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Prophetic Discipleship

What the children are doing:

Where is your safe place, your favorite place to be where you really feel safe and loved?

When I was a kid, I remember going to church on Sundays with my parents, and sitting in a long pew with bright red cushions, and sometimes I would lay down on the seat and maybe fall asleep. But I remember the feeling of having taller people all around me, and I knew they were looking out for me because they would smile at me even when I was acting silly. I learned to sing the songs, I drew pictures, I played with my sister until my parents would have to sit between us. But I really felt safe and loved there, and I knew God was there.

A long time ago, someone wrote a psalm, which is a song for God, and we still sing these during worship. In the psalm we sang today, the writer said—there’s only one thing I want, and that’s to stay here in God’s house and see God’s beauty because God gives me shelter and keeps me safe.

It’s important to have safe places, because we can’t stay in there all the time, but we can carry the feeling with us. When I remember that God is with me, then I don’t have to feel afraid because God takes care of me. Even grown-ups have to stop and remember this sometimes!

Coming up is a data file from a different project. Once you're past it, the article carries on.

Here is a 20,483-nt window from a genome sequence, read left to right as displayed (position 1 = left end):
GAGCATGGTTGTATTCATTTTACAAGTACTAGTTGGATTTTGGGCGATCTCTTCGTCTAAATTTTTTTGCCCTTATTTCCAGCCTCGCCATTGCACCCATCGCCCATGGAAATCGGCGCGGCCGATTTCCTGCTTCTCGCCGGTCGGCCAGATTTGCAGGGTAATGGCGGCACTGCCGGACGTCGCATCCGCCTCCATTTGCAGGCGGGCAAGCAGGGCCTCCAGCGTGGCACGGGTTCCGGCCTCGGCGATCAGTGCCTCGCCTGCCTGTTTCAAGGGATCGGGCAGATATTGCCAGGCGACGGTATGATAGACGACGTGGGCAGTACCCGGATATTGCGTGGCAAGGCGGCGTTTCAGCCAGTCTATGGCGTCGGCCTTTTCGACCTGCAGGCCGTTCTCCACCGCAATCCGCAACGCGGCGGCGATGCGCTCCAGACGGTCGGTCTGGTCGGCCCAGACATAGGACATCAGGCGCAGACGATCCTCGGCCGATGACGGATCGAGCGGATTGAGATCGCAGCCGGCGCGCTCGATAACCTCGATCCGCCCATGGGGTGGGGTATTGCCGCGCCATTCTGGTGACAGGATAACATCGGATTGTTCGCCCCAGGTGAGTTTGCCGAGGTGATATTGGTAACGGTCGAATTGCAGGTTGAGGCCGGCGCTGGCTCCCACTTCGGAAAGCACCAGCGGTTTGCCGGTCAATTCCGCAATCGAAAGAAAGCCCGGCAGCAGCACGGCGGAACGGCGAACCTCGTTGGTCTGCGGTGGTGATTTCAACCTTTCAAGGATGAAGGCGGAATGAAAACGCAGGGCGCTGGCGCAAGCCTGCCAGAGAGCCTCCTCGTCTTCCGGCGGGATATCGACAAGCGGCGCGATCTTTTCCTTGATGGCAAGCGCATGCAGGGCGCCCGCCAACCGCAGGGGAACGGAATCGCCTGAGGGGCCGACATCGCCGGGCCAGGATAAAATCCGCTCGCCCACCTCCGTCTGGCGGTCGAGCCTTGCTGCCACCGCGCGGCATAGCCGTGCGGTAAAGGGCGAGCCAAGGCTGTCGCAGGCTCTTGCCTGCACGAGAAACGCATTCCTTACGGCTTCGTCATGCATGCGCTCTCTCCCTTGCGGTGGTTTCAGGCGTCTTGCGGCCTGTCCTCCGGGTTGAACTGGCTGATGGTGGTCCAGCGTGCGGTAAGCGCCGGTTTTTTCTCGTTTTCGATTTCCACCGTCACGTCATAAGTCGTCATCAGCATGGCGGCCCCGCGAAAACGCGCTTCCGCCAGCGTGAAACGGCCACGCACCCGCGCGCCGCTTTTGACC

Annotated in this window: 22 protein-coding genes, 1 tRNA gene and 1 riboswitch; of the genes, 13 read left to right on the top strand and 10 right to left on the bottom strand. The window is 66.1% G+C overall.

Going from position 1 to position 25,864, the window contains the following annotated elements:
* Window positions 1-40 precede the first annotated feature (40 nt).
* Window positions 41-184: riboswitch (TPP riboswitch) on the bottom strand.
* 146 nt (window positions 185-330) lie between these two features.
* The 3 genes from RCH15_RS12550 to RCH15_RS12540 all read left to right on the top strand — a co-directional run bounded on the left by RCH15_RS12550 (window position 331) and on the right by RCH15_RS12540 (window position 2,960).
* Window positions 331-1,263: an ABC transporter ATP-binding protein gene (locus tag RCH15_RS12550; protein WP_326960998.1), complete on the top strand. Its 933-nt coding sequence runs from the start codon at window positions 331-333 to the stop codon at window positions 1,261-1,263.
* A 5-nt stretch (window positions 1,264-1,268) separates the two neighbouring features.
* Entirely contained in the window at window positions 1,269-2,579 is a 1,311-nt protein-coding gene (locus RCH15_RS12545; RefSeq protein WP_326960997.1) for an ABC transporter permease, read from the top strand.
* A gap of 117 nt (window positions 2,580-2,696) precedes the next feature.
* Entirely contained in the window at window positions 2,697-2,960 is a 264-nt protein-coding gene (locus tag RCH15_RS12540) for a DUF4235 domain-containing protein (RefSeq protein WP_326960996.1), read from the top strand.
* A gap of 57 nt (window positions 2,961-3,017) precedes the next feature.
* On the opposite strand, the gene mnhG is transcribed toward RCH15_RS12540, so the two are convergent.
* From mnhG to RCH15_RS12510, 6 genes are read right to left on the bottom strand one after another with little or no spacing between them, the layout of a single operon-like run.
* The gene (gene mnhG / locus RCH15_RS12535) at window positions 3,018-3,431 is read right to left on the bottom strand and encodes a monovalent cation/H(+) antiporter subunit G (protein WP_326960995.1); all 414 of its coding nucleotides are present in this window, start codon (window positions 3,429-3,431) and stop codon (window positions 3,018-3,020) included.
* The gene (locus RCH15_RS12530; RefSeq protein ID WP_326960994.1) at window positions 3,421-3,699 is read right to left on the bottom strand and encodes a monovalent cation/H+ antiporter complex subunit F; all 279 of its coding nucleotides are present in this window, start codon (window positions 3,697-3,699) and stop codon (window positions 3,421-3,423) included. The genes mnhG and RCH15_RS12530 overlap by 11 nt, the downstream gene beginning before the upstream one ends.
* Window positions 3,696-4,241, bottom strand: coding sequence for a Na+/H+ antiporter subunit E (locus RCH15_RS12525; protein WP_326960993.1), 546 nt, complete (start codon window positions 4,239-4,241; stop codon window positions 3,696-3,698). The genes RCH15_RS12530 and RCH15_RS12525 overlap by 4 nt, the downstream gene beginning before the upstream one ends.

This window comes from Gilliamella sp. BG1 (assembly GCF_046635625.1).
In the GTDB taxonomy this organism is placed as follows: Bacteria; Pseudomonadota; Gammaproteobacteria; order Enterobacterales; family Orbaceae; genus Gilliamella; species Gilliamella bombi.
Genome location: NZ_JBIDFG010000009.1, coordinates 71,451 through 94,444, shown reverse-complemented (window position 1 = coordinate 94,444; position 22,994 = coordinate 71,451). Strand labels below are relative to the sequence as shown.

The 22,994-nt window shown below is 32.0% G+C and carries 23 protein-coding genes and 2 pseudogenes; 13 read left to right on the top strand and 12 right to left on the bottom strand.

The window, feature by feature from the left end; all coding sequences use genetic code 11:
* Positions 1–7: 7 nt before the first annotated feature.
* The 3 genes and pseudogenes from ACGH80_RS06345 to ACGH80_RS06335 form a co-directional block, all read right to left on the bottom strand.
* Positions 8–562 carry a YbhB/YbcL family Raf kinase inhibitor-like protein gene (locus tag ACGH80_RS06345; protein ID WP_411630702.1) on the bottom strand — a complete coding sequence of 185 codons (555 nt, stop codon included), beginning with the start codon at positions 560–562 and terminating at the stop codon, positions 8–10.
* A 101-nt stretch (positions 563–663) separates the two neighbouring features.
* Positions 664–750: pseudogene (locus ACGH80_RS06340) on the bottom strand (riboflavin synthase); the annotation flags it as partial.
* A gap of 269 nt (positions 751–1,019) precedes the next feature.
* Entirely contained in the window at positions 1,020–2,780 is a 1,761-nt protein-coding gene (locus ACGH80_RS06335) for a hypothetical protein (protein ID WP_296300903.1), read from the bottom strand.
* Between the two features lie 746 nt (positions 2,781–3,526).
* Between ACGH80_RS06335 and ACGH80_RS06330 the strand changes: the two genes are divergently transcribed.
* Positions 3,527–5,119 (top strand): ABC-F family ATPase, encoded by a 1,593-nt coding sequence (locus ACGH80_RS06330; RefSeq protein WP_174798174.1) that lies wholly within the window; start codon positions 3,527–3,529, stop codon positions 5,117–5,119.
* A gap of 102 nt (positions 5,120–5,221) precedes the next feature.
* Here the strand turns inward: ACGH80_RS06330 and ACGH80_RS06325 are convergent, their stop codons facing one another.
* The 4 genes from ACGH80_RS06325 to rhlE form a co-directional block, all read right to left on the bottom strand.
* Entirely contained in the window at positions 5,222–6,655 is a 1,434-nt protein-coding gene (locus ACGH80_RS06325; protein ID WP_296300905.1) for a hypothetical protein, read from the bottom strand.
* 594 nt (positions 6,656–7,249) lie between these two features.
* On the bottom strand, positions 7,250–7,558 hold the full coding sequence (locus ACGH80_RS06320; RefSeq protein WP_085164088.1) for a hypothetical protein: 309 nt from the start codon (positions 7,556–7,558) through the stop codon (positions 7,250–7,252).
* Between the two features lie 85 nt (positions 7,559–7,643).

This past Monday, we observed a day to honor the Reverend Dr. Martin Luther King, Jr., civil rights leader who would have celebrated his 94th birthday if he hadn’t been shot and killed 55 years ago. Around our community, there were parades, memorial ceremonies, service projects, and learning workshops. Around social media there were quotes shared, taken from the many speeches and sermons given by Dr. King—“I have a dream” and “injustice anywhere is a threat to justice everywhere” and “hate cannot drive out hate; only love can do that.”